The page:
Original URL: http://www.theregister.co.uk/2010/05/06/review_nas_iomega_storcenter_ix2_200/

Iomega StorCenter ix2-200 4TB Nas box

Hard'n'heavy

By Shaun Dormon

Posted in Hardware, 6th May 2010 07:02 GMT

Review Iomega has introduced its second-generation StorCenter ix2-200, aimed at the 'prosumer' home user and which offers a wealth of features ranging from a BitTorrent client and remote access to surveillance camera support.

Iomega StorCenter ix2

Iomega's StorCenter ix2-200

While most other Network Attached Storage (Nas) manufacturers are trying to conserve materials and so build their boxes as light as possible, Iomega has brought out the heavy armour and constructed a contender for the battlefield. It’s not listed on the feature set, but the ix2-200 seems likely to be bombproof.

Well, perhaps not, but the black aluminium housing would certainly look the part strapped under the wing of an F-22 Raptor and, given its weight - 2.3kg - would probably have a similar effect as the ordnance it would have replaced. In other words, it’s sleek and heavy. But this much storage doesn't need to be portable.

Internally, the ix2-200 houses a 1GHz Marvell 6281 CPU and 256MB of memory to handle server operations and manage the two 3.5in Sata bays which allow for a maximum of 4TB of storage. Iomega has also included three USB 2.0 ports which can communicate with printers, external HDDs and even Bluetooth dongles. Gigabit Ethernet is included too.

Iomega StorCenter ix2

Back Side

The ix2-200 is probably not the most feature-rich Nas box out there, but it does include some interesting features on top of the standard set. It includes Iomega’s QuikTransfer button, one of my favourite features. You configure a “Copy Job” to be run on the press of said button. This “Copy Job” can take place entirely on the server, or between the ix2-200 and other USB or networked devices without the need for a computer to access the server.

In addition to this, the ix2-200 also supports Raid 1 for disk mirroring; provides email notifications for system health and Smart status; an event log for tracking file access on a per user basis; iSCSI functionality; DLNA and UPnP media streaming; iTunes DAAP streaming; the monitoring of up to five IP cameras;remote access; and the obligatory BitTorrent client.

Iomega StorCenter ix2

The obligatory Torrent client is included

Out of all of these features, I foresee a problem with only one: remote access. Users now expect to be able to access their files over the internet, usually making use of a DNS service which monitors changing IP addresses and links them to a fixed domain name. While many of us use services such as the free DynDNS, Iomega has opted to utilise TZO DNS, which provides one year of free use, but charges $11 (£7) per year afterwards. Other Nas box makers allow their users to configure their own services, but not Iomega.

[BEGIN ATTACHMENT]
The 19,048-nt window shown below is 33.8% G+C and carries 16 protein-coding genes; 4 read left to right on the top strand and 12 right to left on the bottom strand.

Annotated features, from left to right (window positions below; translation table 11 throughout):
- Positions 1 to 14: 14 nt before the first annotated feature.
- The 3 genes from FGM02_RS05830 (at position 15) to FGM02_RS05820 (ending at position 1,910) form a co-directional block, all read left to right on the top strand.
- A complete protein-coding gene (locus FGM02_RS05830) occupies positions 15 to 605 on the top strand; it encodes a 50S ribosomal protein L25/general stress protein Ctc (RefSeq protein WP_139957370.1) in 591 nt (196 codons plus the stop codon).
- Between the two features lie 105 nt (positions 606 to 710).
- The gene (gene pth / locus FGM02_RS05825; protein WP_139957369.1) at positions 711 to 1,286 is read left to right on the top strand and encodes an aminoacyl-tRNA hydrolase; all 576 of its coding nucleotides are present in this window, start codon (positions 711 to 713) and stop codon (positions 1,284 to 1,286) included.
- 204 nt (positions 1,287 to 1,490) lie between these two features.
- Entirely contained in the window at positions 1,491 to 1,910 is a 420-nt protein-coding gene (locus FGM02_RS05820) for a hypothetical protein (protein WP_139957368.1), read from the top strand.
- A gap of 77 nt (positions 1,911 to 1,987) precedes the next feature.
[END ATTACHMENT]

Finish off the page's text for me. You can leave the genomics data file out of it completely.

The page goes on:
Instead, it has taken a rather untraditional approach with the StorCenter Manager software, effectively eliminating the client-side configuration panel and replacing it with a small task-bar app which constantly monitors the location of the ix2-200 and acts simply as a gateway to the web configuration page. The remainder of configuration is simple: a wizard walks you through an initial setup which will suffice for most users, and then advanced users can have access to the full configuration panel.

Iomega StorCenter ix2-200

Drive Throughput Results: JBoD vs Raid 1

Iomega StorCenter ix2-200

Throughput in Megabytes per Second (MB/s)
Longer bars are better

Drive Throughput Results
JBoD

Iomega StorCenter ix2-200

Throughput in Megabytes per Second (MB/s)
Longer bars are better

Drive Throughput Results
Raid 1

Iomega StorCenter ix2-200

Throughput in Megabytes per Second (MB/s)
Longer bars are better

Unlike the previous incarnation of the StorCenter ix2, the hard disks in the ix2-200 are replaceable. Simply remove two screws per disk from the bottom of the case and slide the trays out – job done. Iomega includes a three-year warranty, but fails to make it obvious that this warranty will be voided if the user replaces the disks with anything other than the included Seagate Barracuda units. To find this information, one must examine the manual's small with a powerful microscope.

Iomega StorCenter ix2

HD out

Looking at the benchmarks, the ix2-200 seems fairly average, showing neither surprisingly fast nor slow speeds. The benefits of Raid 1 are clear to see, offering fairly significant improvements in all operations and most notably in the sequential read.

When configured in JBoD - 'just a bunch of disks' - the StorCenter ix2-200 lags behind one of its closest competitors, Synology’s DS210j. With the exception of random read operations, that is. Most notable is the nearly 20MB/s gap in the sequential read speed, indicating that Iomega’s offering lacks performance in copying large files – not ideal for those wishing to transfer large video files for streaming later. Though the initial copy may take some time, playback of 1080p video is actually very smooth.

Bringing Raid 1 onto the playing field evens the score somewhat, with the ix2-200 taking a slight lead in both random operations, but still slightly losing out in the sequential zone, where a 10MB/s gap is still observed.

Verdict

Despite the somewhat reduced transfer speeds, at £310 for the 2TB version, the StorCenter ix2-200 comes slightly cheaper than the competition. The Synology box may sell for £160, but you have to supply your own disks. So for the paranoid Nas user on a budget who needs the reliability of Raid 1 to keep their CCTV footage safe, the Iomega StorCenter ix2-200 is just what you need. Tin-foil hat not included. ®